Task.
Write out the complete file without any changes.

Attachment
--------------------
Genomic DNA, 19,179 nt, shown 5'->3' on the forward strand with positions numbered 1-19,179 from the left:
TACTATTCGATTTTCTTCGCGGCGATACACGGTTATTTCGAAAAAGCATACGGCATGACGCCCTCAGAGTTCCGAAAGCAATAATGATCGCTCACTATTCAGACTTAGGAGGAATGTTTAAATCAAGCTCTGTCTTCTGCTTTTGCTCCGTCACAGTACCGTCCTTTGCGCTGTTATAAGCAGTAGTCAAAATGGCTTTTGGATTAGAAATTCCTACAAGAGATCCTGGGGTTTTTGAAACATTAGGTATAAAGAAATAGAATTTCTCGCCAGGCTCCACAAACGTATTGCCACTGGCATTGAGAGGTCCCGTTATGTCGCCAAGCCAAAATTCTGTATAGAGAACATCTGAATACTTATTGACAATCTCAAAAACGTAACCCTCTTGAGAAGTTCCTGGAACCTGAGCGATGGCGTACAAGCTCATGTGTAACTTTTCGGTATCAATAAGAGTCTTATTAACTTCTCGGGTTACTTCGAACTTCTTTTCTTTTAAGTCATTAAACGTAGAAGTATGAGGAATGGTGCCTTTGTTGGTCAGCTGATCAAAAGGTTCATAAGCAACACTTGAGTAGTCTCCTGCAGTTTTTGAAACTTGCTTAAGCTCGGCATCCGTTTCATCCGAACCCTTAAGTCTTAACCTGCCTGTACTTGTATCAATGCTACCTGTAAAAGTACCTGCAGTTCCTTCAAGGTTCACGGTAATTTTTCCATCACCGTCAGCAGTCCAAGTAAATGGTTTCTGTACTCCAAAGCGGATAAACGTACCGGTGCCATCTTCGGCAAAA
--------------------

Genomic DNA, 19,179 nt, shown 5'->3' on the forward strand with positions numbered 1-19,179 from the left:
TACTATTCGATTTTCTTCGCGGCGATACACGGTTATTTCGAAAAAGCATACGGCATGACGCCCTCAGAGTTCCGAAAGCAATAATGATCGCTCACTATTCAGACTTAGGAGGAATGTTTAAATCAAGCTCTGTCTTCTGCTTTTGCTCCGTCACAGTACCGTCCTTTGCGCTGTTATAAGCAGTAGTCAAAATGGCTTTTGGATTAGAAATTCCTACAAGAGATCCTGGGGTTTTTGAAACATTAGGTATAAAGAAATAGAATTTCTCGCCAGGCTCCACAAACGTATTGCCACTGGCATTGAGAGGTCCCGTTATGTCGCCAAGCCAAAATTCTGTATAGAGAACATCTGAATACTTATTGACAATCTCAAAAACGTAACCCTCTTGAGAAGTTCCTGGAACCTGAGCGATGGCGTACAAGCTCATGTGTAACTTTTCGGTATCAATAAGAGTCTTATTAACTTCTCGGGTTACTTCGAACTTCTTTTCTTTTAAGTCATTAAACGTAGAAGTATGAGGAATGGTGCCTTTGTTGGTCAGCTGATCAAAAGGTTCATAAGCAACACTTGAGTAGTCTCCTGCAGTTTTTGAAACTTGCTTAAGCTCGGCATCCGTTTCATCCGAACCCTTAAGTCTTAACCTGCCTGTACTTGTATCAATGCTACCTGTAAAAGTACCTGCAGTTCCTTCAAGGTTCACGGTAATTTTTCCATCACCGTCAGCAGTCCAAGTAAATGGTTTCTGTACTCCAAAGCGGATAAACGTACCGGTGCCATCTTCGGCAAAA